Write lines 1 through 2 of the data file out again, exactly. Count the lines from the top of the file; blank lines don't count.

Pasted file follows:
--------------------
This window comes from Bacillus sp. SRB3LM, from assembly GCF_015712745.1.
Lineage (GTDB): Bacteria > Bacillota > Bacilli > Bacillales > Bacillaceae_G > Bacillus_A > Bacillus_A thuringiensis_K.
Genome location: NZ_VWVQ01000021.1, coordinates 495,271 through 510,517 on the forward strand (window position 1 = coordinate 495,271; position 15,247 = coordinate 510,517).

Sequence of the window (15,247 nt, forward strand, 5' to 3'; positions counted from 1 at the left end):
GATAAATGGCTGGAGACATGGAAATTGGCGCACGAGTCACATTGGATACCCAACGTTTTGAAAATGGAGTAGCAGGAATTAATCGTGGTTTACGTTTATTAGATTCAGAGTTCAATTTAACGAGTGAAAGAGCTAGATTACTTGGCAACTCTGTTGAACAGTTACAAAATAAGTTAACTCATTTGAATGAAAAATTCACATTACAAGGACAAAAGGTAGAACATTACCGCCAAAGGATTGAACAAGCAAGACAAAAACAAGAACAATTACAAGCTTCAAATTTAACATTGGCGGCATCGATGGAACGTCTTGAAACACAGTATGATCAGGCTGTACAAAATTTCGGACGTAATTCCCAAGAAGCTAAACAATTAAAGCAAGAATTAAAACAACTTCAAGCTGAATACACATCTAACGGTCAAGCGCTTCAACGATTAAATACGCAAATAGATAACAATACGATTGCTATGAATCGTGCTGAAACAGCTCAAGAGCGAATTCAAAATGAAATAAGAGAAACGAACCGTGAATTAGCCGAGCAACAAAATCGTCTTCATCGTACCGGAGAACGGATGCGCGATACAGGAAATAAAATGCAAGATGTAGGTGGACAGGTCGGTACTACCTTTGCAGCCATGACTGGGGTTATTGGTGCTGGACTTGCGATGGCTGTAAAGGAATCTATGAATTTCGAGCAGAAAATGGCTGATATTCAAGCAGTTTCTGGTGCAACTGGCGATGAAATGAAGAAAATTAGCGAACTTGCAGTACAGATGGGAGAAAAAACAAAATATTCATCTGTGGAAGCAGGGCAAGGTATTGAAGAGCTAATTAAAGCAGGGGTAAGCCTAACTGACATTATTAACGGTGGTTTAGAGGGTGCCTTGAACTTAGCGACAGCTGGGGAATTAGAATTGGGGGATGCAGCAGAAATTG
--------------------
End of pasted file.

This window comes from Bacillus sp. SRB3LM, from assembly GCF_015712745.1.
Lineage (GTDB): Bacteria > Bacillota > Bacilli > Bacillales > Bacillaceae_G > Bacillus_A > Bacillus_A thuringiensis_K.